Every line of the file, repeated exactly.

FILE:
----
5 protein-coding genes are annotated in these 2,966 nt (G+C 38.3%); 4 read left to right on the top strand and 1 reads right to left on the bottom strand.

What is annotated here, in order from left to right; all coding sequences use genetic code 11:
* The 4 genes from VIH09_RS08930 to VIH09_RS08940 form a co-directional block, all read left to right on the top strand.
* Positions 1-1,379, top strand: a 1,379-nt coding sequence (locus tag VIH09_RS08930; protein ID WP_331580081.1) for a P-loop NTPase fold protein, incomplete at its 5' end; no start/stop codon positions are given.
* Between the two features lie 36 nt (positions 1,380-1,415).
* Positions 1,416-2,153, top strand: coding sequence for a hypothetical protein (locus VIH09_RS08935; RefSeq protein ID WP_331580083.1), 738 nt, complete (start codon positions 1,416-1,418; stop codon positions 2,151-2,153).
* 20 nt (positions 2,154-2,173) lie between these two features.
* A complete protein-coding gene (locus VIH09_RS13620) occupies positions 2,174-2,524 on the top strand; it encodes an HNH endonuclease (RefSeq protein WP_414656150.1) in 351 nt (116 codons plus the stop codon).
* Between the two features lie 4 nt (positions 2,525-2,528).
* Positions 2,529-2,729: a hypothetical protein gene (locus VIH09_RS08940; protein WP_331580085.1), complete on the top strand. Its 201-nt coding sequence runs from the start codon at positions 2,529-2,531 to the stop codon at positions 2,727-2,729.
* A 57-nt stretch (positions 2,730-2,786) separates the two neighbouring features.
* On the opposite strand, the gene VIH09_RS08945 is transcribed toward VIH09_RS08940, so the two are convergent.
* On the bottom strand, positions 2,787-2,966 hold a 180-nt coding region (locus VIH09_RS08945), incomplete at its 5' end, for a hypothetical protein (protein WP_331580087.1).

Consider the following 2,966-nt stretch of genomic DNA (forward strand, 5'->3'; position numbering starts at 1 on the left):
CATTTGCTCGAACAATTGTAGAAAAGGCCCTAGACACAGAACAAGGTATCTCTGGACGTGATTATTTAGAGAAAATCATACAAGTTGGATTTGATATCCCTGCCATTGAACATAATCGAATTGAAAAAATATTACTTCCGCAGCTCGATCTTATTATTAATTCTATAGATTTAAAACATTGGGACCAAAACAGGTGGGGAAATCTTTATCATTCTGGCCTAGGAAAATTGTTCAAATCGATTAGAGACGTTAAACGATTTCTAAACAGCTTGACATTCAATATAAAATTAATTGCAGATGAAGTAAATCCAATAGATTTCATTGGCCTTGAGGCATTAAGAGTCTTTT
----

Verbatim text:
5 protein-coding genes are annotated in these 2,966 nt (G+C 38.3%); 4 read left to right on the top strand and 1 reads right to left on the bottom strand.

What is annotated here, in order from left to right; all coding sequences use genetic code 11:
* The 4 genes from VIH09_RS08930 to VIH09_RS08940 form a co-directional block, all read left to right on the top strand.
* Positions 1-1,379, top strand: a 1,379-nt coding sequence (locus tag VIH09_RS08930; protein ID WP_331580081.1) for a P-loop NTPase fold protein, incomplete at its 5' end; no start/stop codon positions are given.
* Between the two features lie 36 nt (positions 1,380-1,415).
* Positions 1,416-2,153, top strand: coding sequence for a hypothetical protein (locus VIH09_RS08935; RefSeq protein ID WP_331580083.1), 738 nt, complete (start codon positions 1,416-1,418; stop codon positions 2,151-2,153).
* 20 nt (positions 2,154-2,173) lie between these two features.
* A complete protein-coding gene (locus VIH09_RS13620) occupies positions 2,174-2,524 on the top strand; it encodes an HNH endonuclease (RefSeq protein WP_414656150.1) in 351 nt (116 codons plus the stop codon).
* Between the two features lie 4 nt (positions 2,525-2,528).
* Positions 2,529-2,729: a hypothetical protein gene (locus VIH09_RS08940; protein WP_331580085.1), complete on the top strand. Its 201-nt coding sequence runs from the start codon at positions 2,529-2,531 to the stop codon at positions 2,727-2,729.
* A 57-nt stretch (positions 2,730-2,786) separates the two neighbouring features.
* On the opposite strand, the gene VIH09_RS08945 is transcribed toward VIH09_RS08940, so the two are convergent.
* On the bottom strand, positions 2,787-2,966 hold a 180-nt coding region (locus VIH09_RS08945), incomplete at its 5' end, for a hypothetical protein (protein WP_331580087.1).

Consider the following 2,966-nt stretch of genomic DNA (forward strand, 5'->3'; position numbering starts at 1 on the left):
CATTTGCTCGAACAATTGTAGAAAAGGCCCTAGACACAGAACAAGGTATCTCTGGACGTGATTATTTAGAGAAAATCATACAAGTTGGATTTGATATCCCTGCCATTGAACATAATCGAATTGAAAAAATATTACTTCCGCAGCTCGATCTTATTATTAATTCTATAGATTTAAAACATTGGGACCAAAACAGGTGGGGAAATCTTTATCATTCTGGCCTAGGAAAATTGTTCAAATCGATTAGAGACGTTAAACGATTTCTAAACAGCTTGACATTCAATATAAAATTAATTGCAGATGAAGTAAATCCAATAGATTTCATTGGCCTTGAGGCATTAAGAGTCTTTT